Phi­lan­der’s as­sault on In­dia may just make bowl­ing fash­ion­able again

Weekend Argus (Sunday Edition) - - SPORT -

IT was ter­rific, wasn’t it?

Balls zip­ping past ears and nudg­ing el­bows, kiss­ing the edge and gen­er­ally hold­ing sway over the much hal­lowed wil­low.

That proud seam hurtling to­wards off-stump and sim­i­larly de­li­cious places, and then dart­ing away as if re­mote-con­trolled, like a mis­sile of mass amuse­ment.

That is cricket, as it was sup­posed to be played. The neu­tral would far sooner have 250 and 200 all out plays 210 and 180 all out, rather than the one-sided Steve Smith Show mas­querad­ing as the great­est ri­valry in the game.

Bet­ter a con­test be­tween bat and ball, where both can hold sway.

But, the ball be­fore the bat. Runs were never meant to be a case of plant­ing an ar­ro­gant foot down the wicket and bunting it to hell and gone.

Runs are pre­cious things, made eas­ier by con­cen­tra­tion, quiet ac­cu­mu­la­tion and then, even­tu­ally, the cer­tainty of know­ing that you’ve ground away to the point where the paint is off the cherry, and you have seen off the best of the bowl­ing.

Then, well, then the stage is yours to fill your boots.

Some­where, in all the fire­works and froth over T20 cricket and its docile pitches that re­duce the eter­nal toil­ers of the game, the seam bowlers – be they fast or sim­ply blessed with a wrist that can make leather talk dirty from 22 yards – to noth­ing more than ma­chines, things that fling gifts for batsmen to plun­der.

Cricket, es­pe­cially the stuff in coloured cloth­ing, can some­times de­mor­alise bowlers to the point that it stops be­ing fun.

We cel­e­brate the 438 game and its hype, be­cause just about ev­ery bats­man who came in made merry.

Heck, even Roger Telemachus waltzed out, chipped a few sixes for the cause, and then let the next man come in.

Not one bowler en­joyed that day, did they? It was a leath­ery mas­sacre, all in the name of en­ter­tain­ment.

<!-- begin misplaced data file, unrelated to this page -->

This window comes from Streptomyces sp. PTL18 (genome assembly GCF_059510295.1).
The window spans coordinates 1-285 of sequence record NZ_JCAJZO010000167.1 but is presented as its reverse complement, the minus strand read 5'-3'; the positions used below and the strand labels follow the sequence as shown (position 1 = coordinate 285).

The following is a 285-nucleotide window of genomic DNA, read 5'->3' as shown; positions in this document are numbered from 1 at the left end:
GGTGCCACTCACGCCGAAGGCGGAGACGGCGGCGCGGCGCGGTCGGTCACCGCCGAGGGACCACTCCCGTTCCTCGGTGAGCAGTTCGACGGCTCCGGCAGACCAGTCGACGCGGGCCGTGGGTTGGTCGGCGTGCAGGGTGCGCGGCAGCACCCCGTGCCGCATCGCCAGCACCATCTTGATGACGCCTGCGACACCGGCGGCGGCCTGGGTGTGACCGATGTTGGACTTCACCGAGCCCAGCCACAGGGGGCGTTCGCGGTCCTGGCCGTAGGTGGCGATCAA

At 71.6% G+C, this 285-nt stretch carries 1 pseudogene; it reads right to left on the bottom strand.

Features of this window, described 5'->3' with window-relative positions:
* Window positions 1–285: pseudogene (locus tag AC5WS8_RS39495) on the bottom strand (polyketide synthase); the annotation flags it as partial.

The ropes were in, the grass was cut like a bowl­ing green, and the pitch was so bril­liantly flat and sandy white you could have mis­taken it for Clifton beach.

Play that DVD for a kid, and then try and put forth an ar­gu­ment for them to grow up and be­come a bowler, rather than a swash­buck­ling batsmen. Fat chance!

You might as well try to con­vince them that broc­coli is a del­i­cacy.

It is for that rea­son that Test matches like last week’s in Cape Town are vi­tal for the health of the game. Scenes like those un­der the moun­tain re­mind youngsters that bowl­ing can be cool, too.

It can be the star in­gre­di­ent, the main at­trac­tion. Day four at New­lands was beau­ti­ful chaos, but it wasn’t skewed un­fairly in the favour of the leather-flingers.

Sure, Mother Na­ture added a sprin­kle of mois­ture to the sur­face un­der cov­ers, but there were runs to be had for those who ex­er­cised the due dili­gence.

Cer­tainly, there were no com­plaints about dodgy pitches from both sides. Vi­rat Kohli loved it, and Faf du Plessis surely did.

The crowd loved it, the neu­tral watch­ing on telly around the world loved it.

And, more im­por­tant than all the oth­ers, Messrs Phi­lan­der, Rabada, Morkel, Steyn, Shami, Kumar, Bum­rah and Pandya all loved it, too.

They stole the plau­dits, when we were all bank­ing on De Vil­liers or Kohli to make merry. Their days will come, of course, but Test cricket is at its in­trigu­ing best when it veers off the script, and writes its own end­ings.

The batsmen that we lav­ish with praise and riches would be mere mor­tals if they were not be­ing thor­oughly tested by the skill, nerve and prob­ing sin­cer­ity that comes from 22 yards away.

Long live the leather flingers – and the grounds­men that leave just enough en­cour­age­ment on the sur­face to keep them com­ing back for more.

May New­lands not be the last we see of them this blockbuster sum­mer.

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